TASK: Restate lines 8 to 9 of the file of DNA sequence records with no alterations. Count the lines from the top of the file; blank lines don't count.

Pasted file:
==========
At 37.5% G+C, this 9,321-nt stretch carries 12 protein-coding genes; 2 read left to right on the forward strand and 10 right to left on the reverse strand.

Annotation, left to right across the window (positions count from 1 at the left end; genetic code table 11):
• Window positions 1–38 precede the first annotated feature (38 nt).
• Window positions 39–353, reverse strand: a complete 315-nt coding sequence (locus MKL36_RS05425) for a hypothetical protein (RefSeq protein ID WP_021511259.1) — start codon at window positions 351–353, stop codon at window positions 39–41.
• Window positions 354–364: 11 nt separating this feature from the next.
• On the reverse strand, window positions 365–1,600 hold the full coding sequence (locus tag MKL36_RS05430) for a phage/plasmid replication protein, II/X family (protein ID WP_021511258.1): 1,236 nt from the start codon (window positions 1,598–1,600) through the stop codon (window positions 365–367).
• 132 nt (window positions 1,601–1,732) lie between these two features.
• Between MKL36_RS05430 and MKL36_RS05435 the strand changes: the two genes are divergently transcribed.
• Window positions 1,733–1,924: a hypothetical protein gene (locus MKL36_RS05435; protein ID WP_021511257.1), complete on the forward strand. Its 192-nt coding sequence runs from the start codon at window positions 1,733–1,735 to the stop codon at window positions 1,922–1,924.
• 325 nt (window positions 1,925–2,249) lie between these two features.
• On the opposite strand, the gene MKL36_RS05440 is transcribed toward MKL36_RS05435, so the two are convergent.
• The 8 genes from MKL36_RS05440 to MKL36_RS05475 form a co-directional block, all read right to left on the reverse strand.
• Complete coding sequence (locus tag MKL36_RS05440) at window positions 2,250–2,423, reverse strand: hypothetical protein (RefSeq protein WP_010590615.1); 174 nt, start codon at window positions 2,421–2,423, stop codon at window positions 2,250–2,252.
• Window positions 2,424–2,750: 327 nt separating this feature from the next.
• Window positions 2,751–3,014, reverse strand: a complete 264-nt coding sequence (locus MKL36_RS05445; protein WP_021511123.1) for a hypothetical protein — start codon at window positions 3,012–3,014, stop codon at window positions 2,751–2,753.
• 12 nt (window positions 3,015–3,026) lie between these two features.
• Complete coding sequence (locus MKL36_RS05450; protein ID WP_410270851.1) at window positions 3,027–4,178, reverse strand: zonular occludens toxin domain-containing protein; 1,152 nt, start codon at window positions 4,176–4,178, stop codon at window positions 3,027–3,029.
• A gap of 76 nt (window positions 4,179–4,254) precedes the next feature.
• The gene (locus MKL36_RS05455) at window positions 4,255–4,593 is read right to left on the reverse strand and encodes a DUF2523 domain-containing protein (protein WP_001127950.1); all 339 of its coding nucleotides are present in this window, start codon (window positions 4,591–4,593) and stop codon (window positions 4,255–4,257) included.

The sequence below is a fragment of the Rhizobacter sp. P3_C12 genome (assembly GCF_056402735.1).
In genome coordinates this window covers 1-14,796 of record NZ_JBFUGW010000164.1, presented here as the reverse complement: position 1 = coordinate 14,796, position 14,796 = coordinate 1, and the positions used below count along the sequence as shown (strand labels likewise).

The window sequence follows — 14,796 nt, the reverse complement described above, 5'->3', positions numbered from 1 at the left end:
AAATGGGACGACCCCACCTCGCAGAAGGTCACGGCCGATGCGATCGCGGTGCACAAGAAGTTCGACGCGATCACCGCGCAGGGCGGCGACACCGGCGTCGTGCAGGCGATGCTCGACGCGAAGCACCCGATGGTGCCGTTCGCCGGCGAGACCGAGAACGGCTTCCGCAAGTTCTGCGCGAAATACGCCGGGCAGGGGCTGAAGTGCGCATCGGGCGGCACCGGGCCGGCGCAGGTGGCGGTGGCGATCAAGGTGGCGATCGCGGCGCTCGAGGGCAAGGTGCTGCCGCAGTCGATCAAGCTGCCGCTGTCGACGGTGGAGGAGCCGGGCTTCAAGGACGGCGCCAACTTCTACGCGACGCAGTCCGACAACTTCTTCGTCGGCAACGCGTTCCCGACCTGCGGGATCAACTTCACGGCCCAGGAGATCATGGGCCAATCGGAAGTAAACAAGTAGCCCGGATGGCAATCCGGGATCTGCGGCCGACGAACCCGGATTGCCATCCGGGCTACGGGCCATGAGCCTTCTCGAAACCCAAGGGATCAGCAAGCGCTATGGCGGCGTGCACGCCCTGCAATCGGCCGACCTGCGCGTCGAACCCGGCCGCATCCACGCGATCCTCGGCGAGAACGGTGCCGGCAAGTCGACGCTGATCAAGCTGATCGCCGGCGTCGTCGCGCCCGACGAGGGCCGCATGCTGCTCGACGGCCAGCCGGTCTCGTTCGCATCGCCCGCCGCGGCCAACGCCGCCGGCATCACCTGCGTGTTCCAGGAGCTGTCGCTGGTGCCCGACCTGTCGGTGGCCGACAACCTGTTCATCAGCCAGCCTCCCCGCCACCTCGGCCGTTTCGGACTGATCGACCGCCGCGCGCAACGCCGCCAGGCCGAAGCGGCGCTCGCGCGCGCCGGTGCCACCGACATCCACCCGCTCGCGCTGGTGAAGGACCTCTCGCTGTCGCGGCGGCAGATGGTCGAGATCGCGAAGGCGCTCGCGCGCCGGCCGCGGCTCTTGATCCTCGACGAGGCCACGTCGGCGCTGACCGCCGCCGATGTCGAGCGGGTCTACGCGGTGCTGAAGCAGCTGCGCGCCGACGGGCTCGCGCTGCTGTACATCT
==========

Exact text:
• Between MKL36_RS05430 and MKL36_RS05435 the strand changes: the two genes are divergently transcribed.
• Window positions 1,733–1,924: a hypothetical protein gene (locus MKL36_RS05435; protein ID WP_021511257.1), complete on the forward strand. Its 192-nt coding sequence runs from the start codon at window positions 1,733–1,735 to the stop codon at window positions 1,922–1,924.